INTERVIEW: Designer Ini Archibong On Making “Three-Dimensional Poetry”
Upon a recent return to his native Los Angeles — to receive an alumni award from his alma mater, The ArtCenter College of Design — Ini Archibong admitted: “I’m not built for school and institutions.” After graduating with a degree in Environmental Design in 2012, Archibong, who had earlier detoured into a spiritual dead end with business school, felt he was “finally on my path” — albeit an Odyssean one, moving across continents and working between scales, negotiating his place making functional objects with an emotional dimension. The Nigerian-American designer spent several years in Singapore working at an architecture firm focused on technological advancements. “It was a good learning experience,” he says, “but obsolescence is built into anything with technological elements, and deep down, I knew I was meant to make things that last.” Archibong later received a master’s degree in luxury design and craftsmanship from École cantonale d’art de Lausanne, staying in Switzerland after graduation. Today he works from a home studio in scenic Neuchâtel. 2019 was a breakout year for Archibong, with a celebrated furniture collection, Below the Heavens, for Sé and a line of Galop watches for Hermès, as well as an installation and performance at the Dallas Museum of Art, TheOracle, which used light, sound, and dance to induce transcendent synesthesia (see video below). Nowadays he buries deep into a (yet-to-be-disclosed) new project with Knoll while continuing his collaboration with Friedman Benda Gallery in New York, creating unique sculptural design objects. PIN–UP caught up with the multidisciplinarian on the occasion of a recent talk he did at the Swiss ambassador's residence in Washington D.C.
Is product design a departure from architecture?
No, because design makes me a better architect. For the most part, you consume architecture with your eyes and interact with furniture with your body and hands. When you deal with a handheld object, you get down to your fingers — your sensibility is different. When you grab a doorknob, the information your body receives includes temperature and material; it’s a fully tactile experience that differs when you’re grabbing wood versus brass. I just designed a watch (for Hermès), something you consume with the skin of your wrist, which has a different sensitivity than your hands. So, all of a sudden, all surfaces become very important and very intimate. Design is a matter of developing those intimate understandings of the different scales that occupy space. Moving down in scale gives me a deeper understanding of every aspect of what you build into a space. That’s going to make me a more informed architect someday. So, I don’t see it as a departure per se; more as an exploration. The real question is how difficult will it be for me to scale back up? How will I design a skyscraper?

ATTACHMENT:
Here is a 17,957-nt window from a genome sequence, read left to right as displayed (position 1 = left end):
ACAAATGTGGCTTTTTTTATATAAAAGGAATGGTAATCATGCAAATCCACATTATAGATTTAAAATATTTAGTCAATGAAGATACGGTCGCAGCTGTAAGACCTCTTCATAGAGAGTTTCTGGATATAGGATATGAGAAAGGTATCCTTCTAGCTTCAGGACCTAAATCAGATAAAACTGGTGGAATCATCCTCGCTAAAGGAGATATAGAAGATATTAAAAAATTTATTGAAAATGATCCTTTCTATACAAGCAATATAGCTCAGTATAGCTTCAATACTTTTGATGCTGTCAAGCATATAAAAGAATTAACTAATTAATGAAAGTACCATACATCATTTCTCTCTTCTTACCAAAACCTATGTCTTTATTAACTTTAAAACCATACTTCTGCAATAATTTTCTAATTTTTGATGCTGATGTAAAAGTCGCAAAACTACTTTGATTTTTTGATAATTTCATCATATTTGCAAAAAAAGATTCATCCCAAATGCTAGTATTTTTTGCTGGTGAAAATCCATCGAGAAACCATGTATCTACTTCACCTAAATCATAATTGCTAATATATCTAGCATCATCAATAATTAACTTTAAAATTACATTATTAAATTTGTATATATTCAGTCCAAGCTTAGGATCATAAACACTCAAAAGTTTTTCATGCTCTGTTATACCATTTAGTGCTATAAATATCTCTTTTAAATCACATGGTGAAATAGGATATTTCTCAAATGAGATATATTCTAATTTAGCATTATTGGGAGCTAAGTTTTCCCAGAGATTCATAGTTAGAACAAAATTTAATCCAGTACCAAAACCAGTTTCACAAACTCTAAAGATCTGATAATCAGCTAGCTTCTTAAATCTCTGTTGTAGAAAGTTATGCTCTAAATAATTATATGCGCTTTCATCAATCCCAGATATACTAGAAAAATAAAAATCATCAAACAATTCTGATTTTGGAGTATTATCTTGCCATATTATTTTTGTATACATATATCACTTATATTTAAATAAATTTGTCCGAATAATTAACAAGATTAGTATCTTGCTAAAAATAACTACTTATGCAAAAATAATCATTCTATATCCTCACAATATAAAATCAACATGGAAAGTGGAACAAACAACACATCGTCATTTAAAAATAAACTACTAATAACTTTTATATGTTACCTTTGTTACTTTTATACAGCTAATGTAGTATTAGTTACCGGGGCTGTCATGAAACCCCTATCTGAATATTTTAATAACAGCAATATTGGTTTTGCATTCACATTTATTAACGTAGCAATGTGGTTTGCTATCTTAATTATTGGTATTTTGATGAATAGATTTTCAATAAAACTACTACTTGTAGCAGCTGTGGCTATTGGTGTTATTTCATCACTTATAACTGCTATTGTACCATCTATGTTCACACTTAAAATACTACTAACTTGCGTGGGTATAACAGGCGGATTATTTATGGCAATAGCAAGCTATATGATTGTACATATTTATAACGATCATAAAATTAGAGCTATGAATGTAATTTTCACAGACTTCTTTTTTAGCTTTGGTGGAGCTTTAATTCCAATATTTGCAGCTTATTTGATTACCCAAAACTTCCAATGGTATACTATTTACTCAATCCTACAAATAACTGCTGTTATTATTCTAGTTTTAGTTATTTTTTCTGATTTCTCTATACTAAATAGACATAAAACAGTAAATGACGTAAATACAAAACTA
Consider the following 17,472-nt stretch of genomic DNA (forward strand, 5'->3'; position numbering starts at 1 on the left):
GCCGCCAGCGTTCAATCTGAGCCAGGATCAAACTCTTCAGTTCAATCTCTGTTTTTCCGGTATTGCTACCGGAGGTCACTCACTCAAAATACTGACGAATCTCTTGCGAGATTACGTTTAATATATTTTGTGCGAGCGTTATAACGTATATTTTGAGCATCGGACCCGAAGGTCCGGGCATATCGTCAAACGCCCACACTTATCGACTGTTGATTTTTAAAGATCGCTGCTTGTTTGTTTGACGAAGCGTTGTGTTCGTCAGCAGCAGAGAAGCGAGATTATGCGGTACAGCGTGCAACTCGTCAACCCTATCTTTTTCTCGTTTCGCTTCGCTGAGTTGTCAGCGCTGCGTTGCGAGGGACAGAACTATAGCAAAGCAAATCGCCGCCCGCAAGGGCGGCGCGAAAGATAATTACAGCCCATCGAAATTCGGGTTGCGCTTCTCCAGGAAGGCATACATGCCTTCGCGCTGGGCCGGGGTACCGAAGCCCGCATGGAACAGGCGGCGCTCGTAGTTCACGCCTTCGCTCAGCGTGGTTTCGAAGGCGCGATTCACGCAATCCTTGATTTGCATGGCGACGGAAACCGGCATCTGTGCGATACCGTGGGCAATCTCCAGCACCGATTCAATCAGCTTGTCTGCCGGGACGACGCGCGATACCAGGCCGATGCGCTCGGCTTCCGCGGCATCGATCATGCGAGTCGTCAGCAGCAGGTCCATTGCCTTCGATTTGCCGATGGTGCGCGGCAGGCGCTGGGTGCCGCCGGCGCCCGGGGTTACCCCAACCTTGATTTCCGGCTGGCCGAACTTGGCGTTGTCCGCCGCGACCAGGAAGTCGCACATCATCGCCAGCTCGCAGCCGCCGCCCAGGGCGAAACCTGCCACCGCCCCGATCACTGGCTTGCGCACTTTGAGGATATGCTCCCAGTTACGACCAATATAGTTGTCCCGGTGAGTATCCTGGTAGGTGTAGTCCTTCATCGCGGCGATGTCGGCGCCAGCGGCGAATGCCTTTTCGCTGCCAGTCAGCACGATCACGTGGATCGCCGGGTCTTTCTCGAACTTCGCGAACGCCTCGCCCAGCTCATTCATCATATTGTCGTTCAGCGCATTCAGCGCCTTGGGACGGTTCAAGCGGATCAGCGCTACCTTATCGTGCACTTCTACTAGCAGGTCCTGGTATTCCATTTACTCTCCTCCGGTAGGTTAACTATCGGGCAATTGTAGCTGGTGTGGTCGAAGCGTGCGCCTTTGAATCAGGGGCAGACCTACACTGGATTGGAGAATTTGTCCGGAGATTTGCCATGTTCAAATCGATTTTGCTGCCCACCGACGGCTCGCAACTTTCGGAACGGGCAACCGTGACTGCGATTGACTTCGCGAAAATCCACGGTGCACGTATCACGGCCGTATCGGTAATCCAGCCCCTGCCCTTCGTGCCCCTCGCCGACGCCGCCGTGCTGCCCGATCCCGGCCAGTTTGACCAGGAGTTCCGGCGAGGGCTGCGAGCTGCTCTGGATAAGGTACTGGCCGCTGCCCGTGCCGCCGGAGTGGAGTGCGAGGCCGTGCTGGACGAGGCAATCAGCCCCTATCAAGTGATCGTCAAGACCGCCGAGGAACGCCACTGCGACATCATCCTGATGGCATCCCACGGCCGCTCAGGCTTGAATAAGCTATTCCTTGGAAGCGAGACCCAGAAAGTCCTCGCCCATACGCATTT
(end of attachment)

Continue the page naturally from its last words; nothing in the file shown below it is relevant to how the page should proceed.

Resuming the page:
Would you like to?
I can imagine doing all of it, yeah! Whether in design or architecture, you’re dealing with volumes, light, the human scale, and the body. And, ultimately, the goal is to create environments and spaces that enrich peoples’ lives — to frame and elevate their internal experiences. I view every space as a temple of some sort. It’s a temple toward whatever it’s dedicated to. So, in that sense, there’s nothing I can imagine not doing. (Laughs.)
In previous interviews, you’ve described your working process as transcendent or sublime — is it the object itself that’s transcendent or the process of making?
In the best-case scenario, I don’t have any memory of making until after the work is complete. I’m a bit detached from the process, and the objects are imbued with the energy flowing through me. The objects are here, though. They’re very much terrestrial: made with materials, made by hand. I’m here. I’m not a mystic floating in the nether realms. Still, I feel a reverence for the spiritual aspect of reality.
Your work process is also quite solitary: More like a fine artist in a locked room than a designer directing a team in a big studio.
Yeah, I can’t walk into a studio full of people and just (pantomimes typing) click, click, click away. It’s just me by myself, which means that as more requests come in, it’s becoming an issue that I sleep less. (Laughs.) So, I don’t have the design studio support, but I do tap into the expertise of others when needed — a glassblower, an engineer. And they could be in a different country or on a different planet. Maybe that’s just the new way of working in 2019: one of the effects of globalization is no barriers between you and the best of other craft. So, I don’t know that I need to have a centralized studio. A typical design studio is not amenable to the type of work I do.
And how would you describe the type of work you do?
It’s funny, I remember giving a talk in New York in which I referred to myself as an artist and somebody in the audience became deeply offended. They considered themselves an artist and told me: you’re a designer, it’s not the same thing; it comes from a different place. I don’t think that’s necessarily true. Labels affect some people, but not me. Fine artists don’t assume people are going to immediately understand what they put into their art. I approach design that exact same way. I put layers of meaning into any object I create, whatever it is, even an office table. A table is never just a table. You can pretend it is, but if you take that same table and put it on a museum pedestal, people will actually think about what statement you’re making. A mass-produced object can be contemplated the same way in a person’s home.
You see no discrepancy between a one-of-a-kind handmade object and something mass-produced?